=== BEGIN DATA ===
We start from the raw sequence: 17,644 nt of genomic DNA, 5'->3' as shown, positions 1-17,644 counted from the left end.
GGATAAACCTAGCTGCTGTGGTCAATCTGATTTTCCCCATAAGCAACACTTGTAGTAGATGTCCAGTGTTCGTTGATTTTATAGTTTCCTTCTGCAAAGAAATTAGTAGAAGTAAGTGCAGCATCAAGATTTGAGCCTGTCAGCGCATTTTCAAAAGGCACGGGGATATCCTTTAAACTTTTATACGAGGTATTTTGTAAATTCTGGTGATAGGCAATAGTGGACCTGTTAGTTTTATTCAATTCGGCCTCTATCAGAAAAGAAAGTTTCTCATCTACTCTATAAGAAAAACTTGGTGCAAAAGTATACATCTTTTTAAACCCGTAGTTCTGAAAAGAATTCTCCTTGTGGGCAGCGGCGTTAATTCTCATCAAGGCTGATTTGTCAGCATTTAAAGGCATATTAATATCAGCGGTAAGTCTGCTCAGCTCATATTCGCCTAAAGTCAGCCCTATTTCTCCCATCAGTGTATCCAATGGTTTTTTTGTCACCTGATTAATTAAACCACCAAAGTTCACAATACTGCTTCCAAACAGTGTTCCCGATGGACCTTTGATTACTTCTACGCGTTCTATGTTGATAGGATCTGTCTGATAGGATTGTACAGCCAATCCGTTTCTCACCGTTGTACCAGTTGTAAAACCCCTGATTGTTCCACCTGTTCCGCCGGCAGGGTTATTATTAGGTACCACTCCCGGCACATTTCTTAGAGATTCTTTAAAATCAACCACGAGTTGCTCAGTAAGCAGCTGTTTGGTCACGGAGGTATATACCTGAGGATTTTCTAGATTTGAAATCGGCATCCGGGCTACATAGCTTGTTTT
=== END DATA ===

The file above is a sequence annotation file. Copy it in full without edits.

We start from the raw sequence: 17,644 nt of genomic DNA, 5'->3' as shown, positions 1-17,644 counted from the left end.
GGATAAACCTAGCTGCTGTGGTCAATCTGATTTTCCCCATAAGCAACACTTGTAGTAGATGTCCAGTGTTCGTTGATTTTATAGTTTCCTTCTGCAAAGAAATTAGTAGAAGTAAGTGCAGCATCAAGATTTGAGCCTGTCAGCGCATTTTCAAAAGGCACGGGGATATCCTTTAAACTTTTATACGAGGTATTTTGTAAATTCTGGTGATAGGCAATAGTGGACCTGTTAGTTTTATTCAATTCGGCCTCTATCAGAAAAGAAAGTTTCTCATCTACTCTATAAGAAAAACTTGGTGCAAAAGTATACATCTTTTTAAACCCGTAGTTCTGAAAAGAATTCTCCTTGTGGGCAGCGGCGTTAATTCTCATCAAGGCTGATTTGTCAGCATTTAAAGGCATATTAATATCAGCGGTAAGTCTGCTCAGCTCATATTCGCCTAAAGTCAGCCCTATTTCTCCCATCAGTGTATCCAATGGTTTTTTTGTCACCTGATTAATTAAACCACCAAAGTTCACAATACTGCTTCCAAACAGTGTTCCCGATGGACCTTTGATTACTTCTACGCGTTCTATGTTGATAGGATCTGTCTGATAGGATTGTACAGCCAATCCGTTTCTCACCGTTGTACCAGTTGTAAAACCCCTGATTGTTCCACCTGTTCCGCCGGCAGGGTTATTATTAGGTACCACTCCCGGCACATTTCTTAGAGATTCTTTAAAATCAACCACGAGTTGCTCAGTAAGCAGCTGTTTGGTCACGGAGGTATATACCTGAGGATTTTCTAGATTTGAAATCGGCATCCGGGCTACATAGCTTGTTTT